A lot or a little?
The parents' guide to what's in this game.
What parents need to know
Parents need to know that FIFA 20 is the latest installment in the long running soccer franchise for the PlayStation 4, Xbox One, and Nintendo Switch. The game builds on the content of the previous year's game, while also including a new street soccer mode for players that don't always want to play in arenas. There's no inappropriate content within the game, although the unmoderated gameplay during online matches could expose players to inappropriate content. Players will find product and company logos are on characters, as well as ads posted on billboards along the sidelines of the pitch. The game also comes in three separate modes, with each one providing unique content, and while players can play to earn credits for the Ultimate Team, they can also pay real money for new gear, athletes, and items. Under the CCPA law you have the right to protect your personal information. Make a Do Not Sell request to FIFA 20.
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What's it about?
FIFA 20 is the latest installment in the long running soccer franchise where players can take to the pitch to play soccer with football clubs from around the world. There are dozens of leagues, hundreds of clubs, and thousands of players available in this year's game. Now, there's a larger focus on action on the pitch, including enhanced ball physics, as well as a focus between attacking players and defenders dueling for position. This year also sees an emphasis on a character's speed and sprinting ability when it comes to cutting off players or jockeying for position with the ball. Instead of the story driven "The Journey" mode, this year's game includes a new mode called Volta Football. Here, players create a male or female football player nicknamed "Revvy," and takes them to "futsal" or street courts in cities around the world as they try to take on rival squads and recruit players to make a super squad before challenging for a championship. The always popular Ultimate Team returns as well, with a ton of additional content, including a new group of star athletes from today's game and throughout history to anchor and improve your squads. Ultimate Team also adds new seasonal goals that can be completed for unique bonus items, including stadium decorations, kits, celebrations, and more. There's also a new mode, FUT Friendlies, which adds new casual ways to play, such as mystery ball power ups or king of the hill sections that multiply the score of each goal.
Is it any good?
Revamped gameplay, the inclusion of street soccer, and casual Ultimate Team breathe new life into this year's chapter of the popular soccer sim. FIFA 20 has upgraded its gameplay thanks to a new focus on the ball. This year, speedier players that can outrun other athletes will get an advantage when they're fighting for position. That means they won't be run down or caught by defenders as easily as previous year's games, so well-timed crosses to your sprinters can be an even deadlier combination for offense. This is coupled with brand new ball physics, so passes that get deflected will react naturally instead of moving in pre-scripted ways. It adds unpredictability, makes jockeying for headers and passes fresh and exciting, and brings the action on the pitch closer to the real game. Along with the updated pitch play, a large addition this year is Volta Football, which casts players as an upcoming street soccer star trying to build a squad and recruit players from around the world. The fast-paced action on rooftops, gyms, and on converted basketball courts just feels addictive. You can't help but get a rush when you bounce a pass off a fence, strike a quick goal between an opponent's legs, and flip off a wall into a victory pose. It's probably the closest thing we'll see to getting a new FIFA Street anytime soon, and the fact that the mode expands into larger online leagues and player defined competitions will keep you coming back for hours. Unfortunately, the story of Volta is limited, predictable, and nowhere as engaging or deep as the expansive "Journey" storyline from the past three years. But that can be overlooked for Volta's play, which gives a charge to the franchise.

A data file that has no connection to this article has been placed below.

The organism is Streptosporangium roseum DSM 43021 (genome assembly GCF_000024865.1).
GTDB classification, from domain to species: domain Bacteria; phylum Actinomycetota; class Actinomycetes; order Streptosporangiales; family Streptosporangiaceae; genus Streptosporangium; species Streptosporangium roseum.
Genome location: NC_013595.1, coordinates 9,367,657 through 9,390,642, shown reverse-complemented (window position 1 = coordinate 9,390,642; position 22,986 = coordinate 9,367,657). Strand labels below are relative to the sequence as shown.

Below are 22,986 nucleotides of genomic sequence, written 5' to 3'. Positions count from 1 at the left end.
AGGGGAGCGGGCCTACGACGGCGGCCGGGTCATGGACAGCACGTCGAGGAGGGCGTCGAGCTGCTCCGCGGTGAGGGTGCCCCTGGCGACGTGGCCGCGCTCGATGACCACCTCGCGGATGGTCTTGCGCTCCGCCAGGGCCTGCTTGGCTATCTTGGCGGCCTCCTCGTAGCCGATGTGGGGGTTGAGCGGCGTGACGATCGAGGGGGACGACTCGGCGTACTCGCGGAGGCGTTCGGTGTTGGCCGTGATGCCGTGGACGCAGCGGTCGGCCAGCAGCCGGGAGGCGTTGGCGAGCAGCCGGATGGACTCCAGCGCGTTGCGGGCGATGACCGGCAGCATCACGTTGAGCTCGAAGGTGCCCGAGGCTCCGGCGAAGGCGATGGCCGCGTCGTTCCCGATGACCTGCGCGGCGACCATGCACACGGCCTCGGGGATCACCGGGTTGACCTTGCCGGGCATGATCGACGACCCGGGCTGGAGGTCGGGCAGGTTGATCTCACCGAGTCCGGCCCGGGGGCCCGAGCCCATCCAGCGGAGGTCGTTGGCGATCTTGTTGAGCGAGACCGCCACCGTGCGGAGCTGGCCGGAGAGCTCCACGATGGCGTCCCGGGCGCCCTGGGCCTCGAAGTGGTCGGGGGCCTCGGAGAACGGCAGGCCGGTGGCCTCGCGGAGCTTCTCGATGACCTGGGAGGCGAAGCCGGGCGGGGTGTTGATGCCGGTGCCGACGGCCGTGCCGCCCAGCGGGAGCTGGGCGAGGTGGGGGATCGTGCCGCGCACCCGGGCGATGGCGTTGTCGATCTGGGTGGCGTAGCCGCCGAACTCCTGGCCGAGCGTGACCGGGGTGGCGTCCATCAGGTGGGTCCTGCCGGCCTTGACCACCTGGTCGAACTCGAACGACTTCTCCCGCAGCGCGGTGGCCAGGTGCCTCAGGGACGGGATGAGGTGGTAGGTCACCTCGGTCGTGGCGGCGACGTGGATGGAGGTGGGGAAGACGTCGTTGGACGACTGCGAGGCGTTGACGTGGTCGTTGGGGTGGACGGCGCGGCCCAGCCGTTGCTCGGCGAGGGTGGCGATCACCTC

Ultimate Team receives new updates as well, with new iconic players and new arcade-like modes called FUT Friendlies. These modes are perfect for casual players because the inclusion of power ups, player swaps, or goal multipliers puts a fun spin on team competition. Ultimate Team also showcases EA's take at seasonal play with unique gear and items that players can earn with play or pay for during a certain period of days. This feels wisely managed and a natural way to get content, because you have clear goals and info on what you earn by playing matches and gaining levels. The only other weak spot in this year's game is the fact that the career modes for managers and created players feel a bit stale and underwhelming. Apart from some additional video sequences for press conferences, these modes just feel bland compared to the rest of the game, and almost like the same content for the past few years. But if you can overlook the stale content for Volta and Ultimate Team, you'll find that FIFA 20 is a ton of fun on and off the pitch.
Talk to your kids about ...
Families can talk about consumerism in FIFA 20, which is full of branding, including logos, billboards, and broadcast graphics. Is it OK that the publisher makes money from gamers and advertisers, too? Is product placement harmful?
Is it worth it to buy an annual sports game? If the developers release a free downloadable update to account for changing team rosters, do you really need to buy one every year? Can you skip a year or two, or do the new features and better graphics justify the purchase?
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